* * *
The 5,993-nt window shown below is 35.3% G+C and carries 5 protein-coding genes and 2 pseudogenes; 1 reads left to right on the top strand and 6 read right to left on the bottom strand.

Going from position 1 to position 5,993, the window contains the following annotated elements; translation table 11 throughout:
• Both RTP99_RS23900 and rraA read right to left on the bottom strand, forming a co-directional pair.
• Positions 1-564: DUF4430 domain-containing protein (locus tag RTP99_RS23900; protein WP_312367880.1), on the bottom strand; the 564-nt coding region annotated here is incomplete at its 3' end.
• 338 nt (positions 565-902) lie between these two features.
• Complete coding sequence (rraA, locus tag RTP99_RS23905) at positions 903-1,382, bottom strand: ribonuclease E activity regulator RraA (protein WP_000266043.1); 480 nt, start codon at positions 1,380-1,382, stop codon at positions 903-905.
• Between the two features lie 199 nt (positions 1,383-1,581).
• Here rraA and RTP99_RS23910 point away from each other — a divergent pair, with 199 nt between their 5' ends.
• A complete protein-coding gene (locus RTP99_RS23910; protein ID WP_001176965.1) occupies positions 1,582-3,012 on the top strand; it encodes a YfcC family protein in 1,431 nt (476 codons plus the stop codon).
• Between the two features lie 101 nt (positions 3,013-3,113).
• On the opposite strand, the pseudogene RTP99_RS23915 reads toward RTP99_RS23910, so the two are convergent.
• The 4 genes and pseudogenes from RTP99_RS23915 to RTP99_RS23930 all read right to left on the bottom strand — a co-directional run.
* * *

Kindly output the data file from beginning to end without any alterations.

The 5,993-nt window shown below is 35.3% G+C and carries 5 protein-coding genes and 2 pseudogenes; 1 reads left to right on the top strand and 6 read right to left on the bottom strand.

Going from position 1 to position 5,993, the window contains the following annotated elements; translation table 11 throughout:
• Both RTP99_RS23900 and rraA read right to left on the bottom strand, forming a co-directional pair.
• Positions 1-564: DUF4430 domain-containing protein (locus tag RTP99_RS23900; protein WP_312367880.1), on the bottom strand; the 564-nt coding region annotated here is incomplete at its 3' end.
• 338 nt (positions 565-902) lie between these two features.
• Complete coding sequence (rraA, locus tag RTP99_RS23905) at positions 903-1,382, bottom strand: ribonuclease E activity regulator RraA (protein WP_000266043.1); 480 nt, start codon at positions 1,380-1,382, stop codon at positions 903-905.
• Between the two features lie 199 nt (positions 1,383-1,581).
• Here rraA and RTP99_RS23910 point away from each other — a divergent pair, with 199 nt between their 5' ends.
• A complete protein-coding gene (locus RTP99_RS23910; protein ID WP_001176965.1) occupies positions 1,582-3,012 on the top strand; it encodes a YfcC family protein in 1,431 nt (476 codons plus the stop codon).
• Between the two features lie 101 nt (positions 3,013-3,113).
• On the opposite strand, the pseudogene RTP99_RS23915 reads toward RTP99_RS23910, so the two are convergent.
• The 4 genes and pseudogenes from RTP99_RS23915 to RTP99_RS23930 all read right to left on the bottom strand — a co-directional run.